Friday, August 04, 2017

Homeland wins appeal at CAFC against Whirlpool

Homeland Housewares, LLC (“Homeland”) petitioned the United States Patent and Trademark Office Patent Trial and Appeal Board (“Board”) for an inter partes review of claims 1–16 of U.S. Patent No. 7,581,688 (“’688 patent”), which is assigned to Whirlpool Corporation (“Whirlpool”). The Board did not construe the key term “settling speed” found in the claims and determined that the claims were not invalid as anticipated by prior art reference U.S. Patent No. 6,609,821 (“Wulf”). Homeland appeals. We reverse.

Of anticipation

Anticipation is a two-step analysis. The first step is properly interpreting the claims. Beachcombers v. WildeWood Creative Prods., Inc., 31 F.3d 1154, 1160 (Fed. Cir. 1994). The second step is determining whether the limitations of the claims, as properly interpreted, are met by the prior art. Id. The Board determined that Wulf did not anticipate the ’688 patent because its disclosures did not meet the “settling speed” limitation. J.A. 14. However, the Board did “not adopt any explicit construction of the term for [its] Final Written Decision,” J.A. 7, even though the parties disagreed as to claim construction.2 Just as district courts must, “[w]hen the parties raise an actual dispute regarding the proper scope of . . . claims, . . . resolve that dispute,” O2 Micro Int’l Ltd. v. Beyond Innovation Tech. Co., 521 F.3d 1351, 1360 (Fed. Cir. 2008), the Board also must resolve such disputes in the context of IPRs. See CSR, PLC v. Skullcandy, Inc., 594 F. App’x 672, 678 (Fed. Cir. 2014) (holding that “[t]he Board erred by failing to construe ‘threshold value’ as it is used
in claims 1–6 before finding that [prior art reference] Smith failed to disclose a ‘threshold value’” in anticipation). Given that the Board did not rely on extrinsic evidence here as to claim construction, we can determine the correct construction of “settling speed” and then determine whether the Board correctly held that Wulf does not meet the limitations of claim 1. Teva, 135 S. Ct. at 841.

“[T]he claim construction inquiry . . . begins and ends in all cases with the actual words of the claim.” Renishaw PLC v. Marposs Societa’ per Azioni, 158 F.3d 1243, 1248 (Fed. Cir. 1998) (citations omitted). Here, the relevant language of claim 1 provides that during pulsing, “the speed of the cutter assembly is reduced from the operating speed to a predetermined settling speed.” ’688 patent, col. 7 ll. 15–17 (emphasis added).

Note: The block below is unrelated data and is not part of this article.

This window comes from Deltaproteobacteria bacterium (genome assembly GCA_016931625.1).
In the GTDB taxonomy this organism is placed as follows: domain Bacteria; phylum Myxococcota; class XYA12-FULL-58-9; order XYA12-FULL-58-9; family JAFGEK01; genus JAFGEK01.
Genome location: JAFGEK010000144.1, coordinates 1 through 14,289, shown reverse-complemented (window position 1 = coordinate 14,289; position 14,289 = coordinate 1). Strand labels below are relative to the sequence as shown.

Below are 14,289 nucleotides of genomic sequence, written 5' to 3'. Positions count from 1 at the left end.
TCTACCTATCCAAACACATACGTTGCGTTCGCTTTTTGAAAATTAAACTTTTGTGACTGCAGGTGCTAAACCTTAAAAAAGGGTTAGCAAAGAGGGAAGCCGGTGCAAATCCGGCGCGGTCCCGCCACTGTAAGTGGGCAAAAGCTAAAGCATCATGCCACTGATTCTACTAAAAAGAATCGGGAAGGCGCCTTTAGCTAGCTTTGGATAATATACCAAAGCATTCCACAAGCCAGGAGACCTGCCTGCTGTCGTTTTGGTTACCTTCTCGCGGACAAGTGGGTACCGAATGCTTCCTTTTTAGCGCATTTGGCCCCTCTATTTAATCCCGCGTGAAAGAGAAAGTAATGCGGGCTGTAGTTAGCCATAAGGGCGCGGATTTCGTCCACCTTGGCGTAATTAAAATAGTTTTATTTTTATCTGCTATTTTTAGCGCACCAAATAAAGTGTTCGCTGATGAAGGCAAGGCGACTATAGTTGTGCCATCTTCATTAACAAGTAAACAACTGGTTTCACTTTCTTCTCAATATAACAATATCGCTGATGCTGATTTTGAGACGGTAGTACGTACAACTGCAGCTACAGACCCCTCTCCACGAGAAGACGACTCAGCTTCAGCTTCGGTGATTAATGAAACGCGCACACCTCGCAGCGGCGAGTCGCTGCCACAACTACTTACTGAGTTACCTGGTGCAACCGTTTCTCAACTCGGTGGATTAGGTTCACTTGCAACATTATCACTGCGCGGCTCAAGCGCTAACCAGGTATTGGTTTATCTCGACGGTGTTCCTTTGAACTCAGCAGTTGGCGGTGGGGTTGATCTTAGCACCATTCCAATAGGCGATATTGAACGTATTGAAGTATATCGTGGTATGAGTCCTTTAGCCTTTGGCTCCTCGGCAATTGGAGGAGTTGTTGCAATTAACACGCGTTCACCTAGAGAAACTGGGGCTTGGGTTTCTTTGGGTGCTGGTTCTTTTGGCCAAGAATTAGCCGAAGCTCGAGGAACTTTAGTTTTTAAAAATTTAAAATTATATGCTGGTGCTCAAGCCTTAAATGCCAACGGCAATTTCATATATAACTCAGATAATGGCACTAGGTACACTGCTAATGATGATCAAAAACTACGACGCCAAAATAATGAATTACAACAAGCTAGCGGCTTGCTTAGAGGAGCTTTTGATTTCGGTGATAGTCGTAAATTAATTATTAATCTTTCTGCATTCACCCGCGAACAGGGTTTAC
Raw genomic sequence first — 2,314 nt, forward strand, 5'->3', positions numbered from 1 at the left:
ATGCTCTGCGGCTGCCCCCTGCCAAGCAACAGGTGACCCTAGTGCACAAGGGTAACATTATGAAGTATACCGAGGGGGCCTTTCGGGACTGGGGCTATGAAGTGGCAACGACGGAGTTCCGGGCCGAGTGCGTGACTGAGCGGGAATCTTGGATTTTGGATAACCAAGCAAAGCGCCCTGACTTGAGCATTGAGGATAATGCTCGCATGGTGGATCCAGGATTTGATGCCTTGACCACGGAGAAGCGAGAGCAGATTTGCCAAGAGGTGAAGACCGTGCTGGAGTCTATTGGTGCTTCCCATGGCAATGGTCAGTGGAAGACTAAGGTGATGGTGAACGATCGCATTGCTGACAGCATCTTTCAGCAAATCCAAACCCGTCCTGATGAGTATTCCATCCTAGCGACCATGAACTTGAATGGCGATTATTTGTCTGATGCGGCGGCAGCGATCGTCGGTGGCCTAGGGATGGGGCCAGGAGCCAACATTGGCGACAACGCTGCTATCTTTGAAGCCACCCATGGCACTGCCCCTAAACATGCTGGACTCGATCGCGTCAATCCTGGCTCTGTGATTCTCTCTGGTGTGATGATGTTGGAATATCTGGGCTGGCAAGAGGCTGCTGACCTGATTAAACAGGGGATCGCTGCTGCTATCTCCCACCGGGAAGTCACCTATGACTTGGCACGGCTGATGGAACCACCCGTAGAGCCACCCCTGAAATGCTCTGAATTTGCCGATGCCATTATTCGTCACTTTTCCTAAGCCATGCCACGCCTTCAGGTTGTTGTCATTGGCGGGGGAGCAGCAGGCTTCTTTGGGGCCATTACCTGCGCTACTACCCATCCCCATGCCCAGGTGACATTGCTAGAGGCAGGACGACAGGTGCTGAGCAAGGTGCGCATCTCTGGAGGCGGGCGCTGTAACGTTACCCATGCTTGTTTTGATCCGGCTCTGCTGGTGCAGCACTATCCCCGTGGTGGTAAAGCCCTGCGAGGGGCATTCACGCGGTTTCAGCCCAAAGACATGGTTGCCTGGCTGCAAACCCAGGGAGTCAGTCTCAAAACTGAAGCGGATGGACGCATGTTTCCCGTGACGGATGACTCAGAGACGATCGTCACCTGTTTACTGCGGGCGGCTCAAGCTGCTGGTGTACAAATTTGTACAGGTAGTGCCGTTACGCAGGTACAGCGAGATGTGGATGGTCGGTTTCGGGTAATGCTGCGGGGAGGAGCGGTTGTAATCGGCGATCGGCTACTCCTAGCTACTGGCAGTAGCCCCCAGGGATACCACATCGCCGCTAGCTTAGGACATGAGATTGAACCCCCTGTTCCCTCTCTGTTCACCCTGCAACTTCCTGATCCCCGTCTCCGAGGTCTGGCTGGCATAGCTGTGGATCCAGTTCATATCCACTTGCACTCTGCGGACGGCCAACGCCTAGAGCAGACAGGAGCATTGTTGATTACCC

The words of a claim are generally given their ordinary and customary meaning. Phillips v. AWH Corp., 415 F.3d 1303, 1312 (Fed. Cir. 2005). In some cases, the ordinary meaning of claim language may be readily apparent and claim construction will involve little more than the application of the widely accepted meaning of commonly understood words. Id. at 1314. Here, it is undisputed that the plain meaning of “predetermined” is to determine beforehand. This plain language definition does not require that a predetermined speed be empirically determined for each use, depending on the particular blender or the individual contents of the blender. Claims must also be read in view of the specification, of which they are a part. Phillips, 415 F.3d at 1315. While the specification refers to an embodiment of the invention in which “a predetermined settling speed” is empirically determined and varies depending on blender use, the process for empirically determining a settling speed is neither taught in the specification nor a part of the claims. The claim language only requires “a predetermined settling speed,” and does not require empirically determining a particular settling speed for a particular blender or a particular blender load.

There was a dissent.

NEWMAN, Circuit Judge, dissenting. The court today rewrites the claims of the ’688 patent, adopting a “claim construction” that states the invention more broadly than did the patentee. The court then holds its broadened claims anticipated by the prior art, on which the patentee has provided an improvement that is not shown in the prior art.


The court’s rejection of the Board’s finding that the claims are not anticipated is based on an incorrect understanding of the claims, coupled with an unwarranted enlargement of the references. The ’688 patent is directed to an improvement in blender technology, an improvement explained in the specification and by unrebutted expert testimony. My colleagues make their own findings, construe the claims to broadly include the prior art, and then invalidate the claims based on their unduly broad claim construction.

Substantial evidence:

The Board’s findings are supported by substantial evidence; the majority does not show otherwise.2 As reiterated in Apple Inc. v. Samsung Electronics Co., Ltd., “such fact findings are indisputably the province of the [factfinder].” 839 F.3d 1034, 1039 (Fed. Cir. 2016). The structure of the post-grant administrative process assigns to this court the traditional “appellate function . . . limited to deciding the issues raised on appeal by the parties, deciding these issues only on the basis of the record made below, and . . . requiring appropriate deference be applied to the review of factfindings.” Id.; see also Cutter v. Wilkinson, 544 U. S. 709, 718, n.7 (2005) (“[W]e are a court of review, not first view.”). The panel majority does not discuss the substantial evidence on which the Board’s decision was based, ignores the unrebutted expert evidence, and in general oversteps the appellate role.


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